As Japan’s talent pool grows older, understanding the motivations of today’s workforce is a necessity in ensuring the most effective recruitment strategy.
Economically speaking, Japan remains a powerhouse on the global stage, though more recently the focus has shifted to the alarming demographic trends threatening to shrink its workforce significantly in the years ahead. Already, multinationals’ hiring needs are becoming critical as the pool of potential candidates narrows down to almost non-existent levels, especially for English speakers who can meet the requirements of management back at their headquarters in the U.S. or even Europe.
Recently, a client from a major internet service provider left to begin his own start-up and turned to Futurestep in Tokyo looking for help filling five positions for the new venture. After interviewing almost 50 people on his own, he was at a loss: none were willing to take the risk and lacked any passion for the idea of building something from scratch. This follows what we have seen for a while now: by and large, Japanese talent—even the “next generation” of
talent—are more concerned with salary and stability than they are pursuing a dream or building a fulfilling and challenging career.
We thus are helping to manage clients’ expectations and educate them on how to attract or develop people who are fluent in both the Japanese business culture as well as a “global” working environment by first fostering a company culture that becomes renowned as a great place to work for the long haul and secures employee loyalty.
While 20 to 30 percent of younger, up-and-coming middle management professionals in Japan are looking to change jobs along their career path every five to six years, the majority still have a more “traditional” mindset and seek positions in companies where they can stay for the long term. Here is a snapshot of where and why this is the case and the factors that have made it so:
• Family involvement and importance of brand image: Changing jobs in many Asian countries involves the entire family; career decisions and moves are made based on input from relatives and not solely by the individual. In Japan, the company’s reputation is key to the decision-making process, and there is a hierarchy of companies known to afford a certain level of status and security: large Japanese conglomerates, smaller local companies, and foreign capital firms (i.e., local outfits that are partly owned by foreign firms) rank in that order of perceived prestige.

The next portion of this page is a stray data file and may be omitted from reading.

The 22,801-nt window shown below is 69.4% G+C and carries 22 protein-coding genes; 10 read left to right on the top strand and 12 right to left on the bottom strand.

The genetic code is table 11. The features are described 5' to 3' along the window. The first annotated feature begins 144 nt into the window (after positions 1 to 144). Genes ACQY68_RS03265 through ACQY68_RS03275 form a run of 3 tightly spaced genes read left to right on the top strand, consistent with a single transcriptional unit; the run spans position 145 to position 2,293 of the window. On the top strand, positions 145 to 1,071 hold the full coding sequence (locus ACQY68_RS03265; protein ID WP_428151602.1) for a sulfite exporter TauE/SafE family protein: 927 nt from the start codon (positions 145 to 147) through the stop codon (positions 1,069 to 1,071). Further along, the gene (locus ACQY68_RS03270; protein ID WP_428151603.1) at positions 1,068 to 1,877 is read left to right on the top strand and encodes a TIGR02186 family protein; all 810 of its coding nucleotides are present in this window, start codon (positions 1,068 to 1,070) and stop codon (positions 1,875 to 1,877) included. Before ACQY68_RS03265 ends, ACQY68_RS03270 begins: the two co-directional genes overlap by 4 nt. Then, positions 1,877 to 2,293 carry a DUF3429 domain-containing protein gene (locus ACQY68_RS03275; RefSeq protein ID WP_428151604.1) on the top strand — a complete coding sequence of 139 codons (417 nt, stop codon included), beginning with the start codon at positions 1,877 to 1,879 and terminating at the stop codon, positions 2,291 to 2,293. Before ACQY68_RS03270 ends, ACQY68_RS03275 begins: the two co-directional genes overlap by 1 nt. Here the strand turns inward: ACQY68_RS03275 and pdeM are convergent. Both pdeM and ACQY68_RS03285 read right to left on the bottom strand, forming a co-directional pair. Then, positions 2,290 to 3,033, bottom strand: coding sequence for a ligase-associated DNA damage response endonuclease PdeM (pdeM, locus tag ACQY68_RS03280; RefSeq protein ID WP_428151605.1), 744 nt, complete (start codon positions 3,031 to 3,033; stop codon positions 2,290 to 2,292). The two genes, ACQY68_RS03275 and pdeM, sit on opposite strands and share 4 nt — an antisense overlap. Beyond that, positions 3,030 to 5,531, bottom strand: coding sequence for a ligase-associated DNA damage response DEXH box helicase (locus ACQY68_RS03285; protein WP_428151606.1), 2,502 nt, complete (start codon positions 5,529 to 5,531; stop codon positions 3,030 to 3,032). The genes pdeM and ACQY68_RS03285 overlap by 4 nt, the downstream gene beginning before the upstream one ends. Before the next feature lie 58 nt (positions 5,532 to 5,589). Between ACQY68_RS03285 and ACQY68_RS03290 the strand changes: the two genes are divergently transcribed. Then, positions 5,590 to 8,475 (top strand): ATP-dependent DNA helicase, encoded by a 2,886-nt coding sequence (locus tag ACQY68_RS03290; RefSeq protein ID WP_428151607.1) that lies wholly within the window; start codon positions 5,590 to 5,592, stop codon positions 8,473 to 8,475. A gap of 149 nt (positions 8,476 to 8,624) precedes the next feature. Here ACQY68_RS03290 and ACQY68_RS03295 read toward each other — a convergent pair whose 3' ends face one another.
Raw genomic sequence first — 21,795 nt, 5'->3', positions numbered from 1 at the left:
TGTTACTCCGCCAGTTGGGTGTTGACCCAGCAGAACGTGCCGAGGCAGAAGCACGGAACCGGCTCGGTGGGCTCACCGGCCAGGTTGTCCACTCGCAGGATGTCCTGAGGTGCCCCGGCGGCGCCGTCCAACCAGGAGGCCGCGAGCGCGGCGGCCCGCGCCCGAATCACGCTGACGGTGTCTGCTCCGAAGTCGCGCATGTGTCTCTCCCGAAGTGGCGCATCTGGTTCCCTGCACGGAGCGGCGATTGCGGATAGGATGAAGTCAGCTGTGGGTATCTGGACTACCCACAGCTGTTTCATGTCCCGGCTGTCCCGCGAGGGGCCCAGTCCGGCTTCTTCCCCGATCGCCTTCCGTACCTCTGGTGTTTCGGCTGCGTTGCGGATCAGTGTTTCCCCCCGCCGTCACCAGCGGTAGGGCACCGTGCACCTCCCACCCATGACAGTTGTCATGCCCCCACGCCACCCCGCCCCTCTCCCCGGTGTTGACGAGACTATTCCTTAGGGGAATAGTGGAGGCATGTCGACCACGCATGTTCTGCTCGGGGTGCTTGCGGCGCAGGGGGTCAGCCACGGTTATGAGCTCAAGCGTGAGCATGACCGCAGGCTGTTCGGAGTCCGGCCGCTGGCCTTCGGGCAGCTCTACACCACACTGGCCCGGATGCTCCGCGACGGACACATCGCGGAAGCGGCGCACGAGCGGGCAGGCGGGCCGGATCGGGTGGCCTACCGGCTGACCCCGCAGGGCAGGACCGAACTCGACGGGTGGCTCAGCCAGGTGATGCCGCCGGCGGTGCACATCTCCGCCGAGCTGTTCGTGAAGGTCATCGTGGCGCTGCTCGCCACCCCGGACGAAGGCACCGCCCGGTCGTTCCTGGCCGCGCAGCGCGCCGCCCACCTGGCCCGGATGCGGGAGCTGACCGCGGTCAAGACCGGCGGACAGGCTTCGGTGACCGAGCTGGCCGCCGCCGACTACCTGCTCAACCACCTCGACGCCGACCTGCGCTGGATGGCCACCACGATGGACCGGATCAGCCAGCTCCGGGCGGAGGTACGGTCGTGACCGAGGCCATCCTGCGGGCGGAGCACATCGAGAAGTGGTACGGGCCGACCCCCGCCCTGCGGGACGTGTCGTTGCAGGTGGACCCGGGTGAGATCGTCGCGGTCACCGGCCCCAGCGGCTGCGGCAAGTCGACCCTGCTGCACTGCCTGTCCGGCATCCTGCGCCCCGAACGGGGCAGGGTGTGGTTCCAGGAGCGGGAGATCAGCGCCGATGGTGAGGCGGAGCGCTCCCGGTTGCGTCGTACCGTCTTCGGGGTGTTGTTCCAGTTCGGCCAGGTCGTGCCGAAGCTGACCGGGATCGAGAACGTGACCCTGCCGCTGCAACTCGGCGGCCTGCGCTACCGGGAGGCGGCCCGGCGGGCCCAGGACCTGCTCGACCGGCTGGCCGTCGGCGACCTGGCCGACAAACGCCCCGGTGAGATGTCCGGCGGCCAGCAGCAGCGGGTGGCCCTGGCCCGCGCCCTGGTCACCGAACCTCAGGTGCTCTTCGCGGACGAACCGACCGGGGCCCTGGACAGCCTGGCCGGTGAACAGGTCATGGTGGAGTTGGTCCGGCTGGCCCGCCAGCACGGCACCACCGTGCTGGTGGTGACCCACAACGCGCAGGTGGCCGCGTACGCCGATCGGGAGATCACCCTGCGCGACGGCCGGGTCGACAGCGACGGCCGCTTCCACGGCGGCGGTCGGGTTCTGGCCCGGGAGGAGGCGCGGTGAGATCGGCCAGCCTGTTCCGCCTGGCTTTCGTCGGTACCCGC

Since the dot-com bubble burst have resulted in highly publicized scandals, Japanese workers are wary of foreign companies in that they might pull out of the country. With a few exceptions, these companies are not the “employers of choice” for most Japanese families.
• Foreign-owned versus Japanese companies: Foreign firms such as IBM and Cisco that have had the most success in Japan have managed to secure employee loyalty due to their size and staying power. Even within foreign firms in the IT and financial services sectors where we find the most movement among Japanese talent today, local firms are still preferred. In pharmaceuticals, manufacturing, and investment banking, there remains a strong preference to work for the well-known Japanese companies that have dominated those industries for years.
• Japanese interpretation of Confucianism: My counterparts in China are very aware of the influence that Confucianism has made on employee retention. In that environment, where the market is so “hot” that the best talents are job hopping every one or two years, whole teams can be lost when a manager moves, as loyalty to the boss is paramount in the China context where there is a heavy reliance on familial and friendship links for career and business success.
In Japan, however, the interpretation of Confucian principles is squarely focused on the group more than any one person and, thus, loyalty to the boss is not as great as to the company at large. This is ultimately the philosophy behind the legacy of “lifetime employment” and employer loyalty and fosters a strong team environment with little competition among individuals.
HR practitioners building teams in Japan must be mindful of the deep-seated attitudes of professionals at all levels today in order to proactively devise strategies to appeal to them.
Luping Liu is the service delivery leader for Futurestep Japan and can be reached at email@example.com. For additional information, please visit www.futurestep.com.